I'm waiting for the outrage.
In the wake of a story and leaked email published today by progressive media watchdog Media Matters about how a Fox News editor warned reporters, producers and other executives not to report on rising temperatures without raising the position of the skeptic's voice in the climate science community, I'm waiting for the outpouring of calls for journalistic integrity and ethics in journalism from conservatives.
I'm waiting to hear about thousands of angry conservatives flooding the phones and email inboxes at Fox News demanding journalistic integrity and accuracy in reporting. You know, the kinds of emails and phone calls that flooded NPR two months ago after they fired Juan Williams for saying he gets nervous when he sees passengers in Muslim clothing on a plane.
Media Matters reports that less than 15 minutes after a segment ran on Fox News last December where a Fox News correspondent reported that 2000-2009 was "expected to turn out to be the warmest decade on record," word came down from on high that reporters should "refrain from asserting the planet has warmed or cooled without IMMEDIATELY pointing out that such theories are based upon data that critics have called into question."
The memo was sent from Fox News Washington managing editor Bill Sammon to the staffs of Special Report, Fox News Sunday, and FoxNews.com, as well as to other reporters, producers, and network executives:
Here is the original report that spurred the email from Sammon, filed by Fox News' Wendell Goler from Copenhagen, Denmark on December 8, 2009:
But after Sammons' memo, the story was reported quite differently at Fox News, as the Media Matters piece points out. Again, Goler reported on the UN meteorologists' report that 2000-2009 would be the warmest decade on record, but this time with several minutes dedicated to raising doubt about the science, including a segment with a vocal climate skeptic from the Competitive Enterprise Institute and an introduction by Special Report host Brett Baeir that led off with the phrase "As climategate-fueled skeptics continued to impugn global warming science..."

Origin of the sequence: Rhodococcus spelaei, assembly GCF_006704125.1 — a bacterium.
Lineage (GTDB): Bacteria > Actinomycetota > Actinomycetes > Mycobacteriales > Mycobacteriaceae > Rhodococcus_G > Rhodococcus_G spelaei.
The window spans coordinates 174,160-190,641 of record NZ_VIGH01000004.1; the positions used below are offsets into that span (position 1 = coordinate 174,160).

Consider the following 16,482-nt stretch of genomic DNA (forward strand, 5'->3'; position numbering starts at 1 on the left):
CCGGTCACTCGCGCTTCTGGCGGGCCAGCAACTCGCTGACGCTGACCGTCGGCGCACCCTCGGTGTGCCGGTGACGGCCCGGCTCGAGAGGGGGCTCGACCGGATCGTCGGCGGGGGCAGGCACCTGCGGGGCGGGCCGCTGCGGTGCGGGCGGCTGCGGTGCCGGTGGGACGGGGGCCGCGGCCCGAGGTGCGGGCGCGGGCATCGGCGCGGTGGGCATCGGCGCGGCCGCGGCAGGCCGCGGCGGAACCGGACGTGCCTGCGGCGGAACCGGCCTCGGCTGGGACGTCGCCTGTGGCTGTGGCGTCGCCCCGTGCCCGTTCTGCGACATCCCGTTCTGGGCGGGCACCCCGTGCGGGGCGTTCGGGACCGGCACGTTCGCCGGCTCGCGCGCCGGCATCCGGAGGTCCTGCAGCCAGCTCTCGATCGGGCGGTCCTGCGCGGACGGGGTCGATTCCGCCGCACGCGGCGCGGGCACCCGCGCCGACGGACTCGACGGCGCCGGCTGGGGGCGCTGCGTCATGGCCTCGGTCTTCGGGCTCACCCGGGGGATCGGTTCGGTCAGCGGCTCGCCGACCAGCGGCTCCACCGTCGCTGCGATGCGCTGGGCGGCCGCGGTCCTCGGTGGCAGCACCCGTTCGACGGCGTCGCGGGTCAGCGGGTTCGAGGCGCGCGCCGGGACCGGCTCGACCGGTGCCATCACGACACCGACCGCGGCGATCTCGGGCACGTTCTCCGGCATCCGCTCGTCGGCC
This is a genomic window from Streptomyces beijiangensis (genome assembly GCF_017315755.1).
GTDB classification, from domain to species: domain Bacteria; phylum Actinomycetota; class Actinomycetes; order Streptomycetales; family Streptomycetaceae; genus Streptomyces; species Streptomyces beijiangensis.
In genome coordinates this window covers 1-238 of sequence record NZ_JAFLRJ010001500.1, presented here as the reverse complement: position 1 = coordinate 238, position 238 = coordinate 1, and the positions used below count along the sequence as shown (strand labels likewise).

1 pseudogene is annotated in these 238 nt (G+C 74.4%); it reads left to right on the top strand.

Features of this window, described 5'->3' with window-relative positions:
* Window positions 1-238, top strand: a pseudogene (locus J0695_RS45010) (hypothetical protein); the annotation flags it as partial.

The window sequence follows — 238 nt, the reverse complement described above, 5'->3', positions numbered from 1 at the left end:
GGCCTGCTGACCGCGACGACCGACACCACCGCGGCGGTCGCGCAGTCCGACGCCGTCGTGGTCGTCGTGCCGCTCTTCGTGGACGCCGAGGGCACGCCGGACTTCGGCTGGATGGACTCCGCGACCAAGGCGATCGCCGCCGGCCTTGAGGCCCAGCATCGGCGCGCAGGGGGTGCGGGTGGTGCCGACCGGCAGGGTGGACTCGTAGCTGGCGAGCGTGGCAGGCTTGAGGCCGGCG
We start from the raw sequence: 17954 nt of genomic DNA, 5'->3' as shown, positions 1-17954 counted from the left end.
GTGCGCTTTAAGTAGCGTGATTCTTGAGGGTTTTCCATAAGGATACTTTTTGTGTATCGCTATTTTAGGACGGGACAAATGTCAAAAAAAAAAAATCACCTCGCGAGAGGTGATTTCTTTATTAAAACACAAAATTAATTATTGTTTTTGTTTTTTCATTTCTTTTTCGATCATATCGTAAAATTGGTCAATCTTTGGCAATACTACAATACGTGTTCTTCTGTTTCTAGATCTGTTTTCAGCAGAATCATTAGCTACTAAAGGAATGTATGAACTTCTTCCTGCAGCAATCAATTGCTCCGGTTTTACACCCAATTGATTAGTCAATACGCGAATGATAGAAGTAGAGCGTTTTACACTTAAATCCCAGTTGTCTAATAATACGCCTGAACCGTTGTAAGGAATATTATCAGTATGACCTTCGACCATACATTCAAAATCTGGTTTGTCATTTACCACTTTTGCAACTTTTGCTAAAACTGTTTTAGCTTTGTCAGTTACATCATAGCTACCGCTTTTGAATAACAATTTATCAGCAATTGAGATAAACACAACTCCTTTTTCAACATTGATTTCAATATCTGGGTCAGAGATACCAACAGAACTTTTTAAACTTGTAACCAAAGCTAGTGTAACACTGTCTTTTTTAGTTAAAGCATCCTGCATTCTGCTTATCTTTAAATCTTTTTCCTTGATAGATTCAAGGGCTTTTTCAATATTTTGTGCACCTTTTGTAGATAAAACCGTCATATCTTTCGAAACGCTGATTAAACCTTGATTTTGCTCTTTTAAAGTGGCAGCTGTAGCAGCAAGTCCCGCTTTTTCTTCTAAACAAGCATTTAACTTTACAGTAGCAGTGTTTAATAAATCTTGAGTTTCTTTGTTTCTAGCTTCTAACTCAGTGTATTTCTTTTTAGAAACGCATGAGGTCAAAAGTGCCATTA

Not surprisingly, Fox News has yet to even acknowledge the story or the existence of Sammon's email. And conservative blogs like Newbusters are actually defending the email as evidence of good journalism:
"The fact that Fox is taking flack for not slanting its reporting to be more friendly to one political position than the other speaks volumes not just about critics' lack of concern for journalistic ethics, but also about Fox itself. The email above is a showing of political neutrality. On climate reporting, other media outlets could take a lesson from Bill Sammon."
The real problem that Fox News' apologists like Newsbusters' Lachlan Markay fail to see is that the email in question was not demanding political neutrality, because even the staunchest skeptics do not deny that 2000-2009 was the warmest decade on record.
Goler's original report that spurred the Sammon email did not "take sides" on climate change, it merely reported the scientific fact that 2000-2009 was the warmest decade on record. A fact that NASA's Goddard Institute for Space Studies confirmed one month after Sammon's email. And a fact that Fox News has still yet to acknowledge.
I'm still waiting for the outrage. But I won't be holding my breath.